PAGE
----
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What some women will do to help with gardnerella
'Gardnerella vaginalis' or 'Haemophilus' is a bacterial infection of the vagina that can behave in a similar way to the fungal infection 'candida' or thrush. Gardnerella is very commonly experienced during pregnancy as well as in the weeks following the birth of the baby. This is because of slight changes in the woman's vaginal acidity (or pH) and the extra physical demands of pregnancy and new parenting. The normal, healthy bacteria that live in a woman's vagina are called 'Lactobacilli'. Lactobacilli need an 'acidic' environment to survive. However, the bacteria that causes gardnerella, requires a more 'alkaline' environment to thrive.
An infection of the vagina is medically referred to as 'vaginosis'. Another baterium that can be involved in vaginosis as well as gardnerella is 'mycoplasma hominis'.
The gardnerella bacteria are often found in the vagina in small quantities. This is normal and does not cause any physical signs and does not require any treatment. A gardnerella infection usually only causes problems when the acidity of the vagina changes to allow the bacteria to multiply and 'overgrow'.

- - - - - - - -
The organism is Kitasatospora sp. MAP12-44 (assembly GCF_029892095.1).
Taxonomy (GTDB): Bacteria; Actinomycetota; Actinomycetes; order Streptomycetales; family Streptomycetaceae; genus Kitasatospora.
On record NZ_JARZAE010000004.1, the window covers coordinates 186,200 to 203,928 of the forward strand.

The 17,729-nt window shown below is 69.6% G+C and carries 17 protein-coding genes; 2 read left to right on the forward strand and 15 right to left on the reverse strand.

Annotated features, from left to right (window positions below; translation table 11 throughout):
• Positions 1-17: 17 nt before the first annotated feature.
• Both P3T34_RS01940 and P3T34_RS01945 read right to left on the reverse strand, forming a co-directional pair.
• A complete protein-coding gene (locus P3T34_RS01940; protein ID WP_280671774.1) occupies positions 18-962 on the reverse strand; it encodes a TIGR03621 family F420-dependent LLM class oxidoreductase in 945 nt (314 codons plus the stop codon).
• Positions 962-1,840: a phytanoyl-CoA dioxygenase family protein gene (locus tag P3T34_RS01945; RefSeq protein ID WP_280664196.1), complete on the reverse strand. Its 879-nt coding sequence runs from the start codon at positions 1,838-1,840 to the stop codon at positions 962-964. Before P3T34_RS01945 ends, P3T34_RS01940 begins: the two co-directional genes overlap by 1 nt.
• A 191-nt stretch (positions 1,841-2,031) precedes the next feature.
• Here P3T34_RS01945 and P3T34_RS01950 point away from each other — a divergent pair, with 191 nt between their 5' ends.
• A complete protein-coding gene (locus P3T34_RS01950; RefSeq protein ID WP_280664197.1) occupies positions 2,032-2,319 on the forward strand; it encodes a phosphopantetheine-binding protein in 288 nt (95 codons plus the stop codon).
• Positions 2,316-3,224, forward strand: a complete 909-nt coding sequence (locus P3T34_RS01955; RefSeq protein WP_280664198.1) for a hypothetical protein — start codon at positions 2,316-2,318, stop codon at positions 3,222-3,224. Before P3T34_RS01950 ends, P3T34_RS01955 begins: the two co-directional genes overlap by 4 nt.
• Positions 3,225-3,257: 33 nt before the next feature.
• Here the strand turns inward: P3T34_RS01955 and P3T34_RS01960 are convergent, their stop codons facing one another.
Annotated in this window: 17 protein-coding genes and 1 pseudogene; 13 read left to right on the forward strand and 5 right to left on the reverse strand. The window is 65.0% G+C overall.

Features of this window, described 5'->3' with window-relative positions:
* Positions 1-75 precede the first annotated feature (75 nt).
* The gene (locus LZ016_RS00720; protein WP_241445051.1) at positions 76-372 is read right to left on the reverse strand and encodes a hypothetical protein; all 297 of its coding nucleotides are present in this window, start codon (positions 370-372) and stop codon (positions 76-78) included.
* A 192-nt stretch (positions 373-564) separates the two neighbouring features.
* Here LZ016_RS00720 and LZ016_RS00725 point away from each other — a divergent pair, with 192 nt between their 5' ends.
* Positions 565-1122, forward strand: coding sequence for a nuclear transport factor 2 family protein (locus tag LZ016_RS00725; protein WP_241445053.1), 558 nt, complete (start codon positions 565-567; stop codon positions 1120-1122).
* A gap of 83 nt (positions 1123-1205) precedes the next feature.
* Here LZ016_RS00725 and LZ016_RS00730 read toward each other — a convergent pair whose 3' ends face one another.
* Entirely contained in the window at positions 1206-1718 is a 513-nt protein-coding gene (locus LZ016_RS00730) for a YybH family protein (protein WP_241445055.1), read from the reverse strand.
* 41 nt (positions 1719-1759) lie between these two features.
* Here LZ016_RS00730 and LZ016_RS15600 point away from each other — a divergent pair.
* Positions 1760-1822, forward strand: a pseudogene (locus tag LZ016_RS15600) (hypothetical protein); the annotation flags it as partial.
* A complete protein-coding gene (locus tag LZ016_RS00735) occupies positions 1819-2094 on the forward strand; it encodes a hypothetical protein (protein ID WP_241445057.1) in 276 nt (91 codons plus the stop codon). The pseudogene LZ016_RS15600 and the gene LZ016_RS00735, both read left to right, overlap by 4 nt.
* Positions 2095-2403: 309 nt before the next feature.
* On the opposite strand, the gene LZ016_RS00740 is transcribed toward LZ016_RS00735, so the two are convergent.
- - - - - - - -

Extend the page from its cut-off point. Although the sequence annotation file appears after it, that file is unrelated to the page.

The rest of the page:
The symptoms of a gardnerella infection can include a heavy, watery vaginal discharge that can have a strong, fishy odour. The discharge may look greyish or green in colour (or be brown or yellowish). There is usually little, or no vaginal irritation felt with gardnerella, but a few women will find that they do feel some itching.
Conditions that can encourage an alkaline environment in the vagina and promote the growth of gardnerella can include: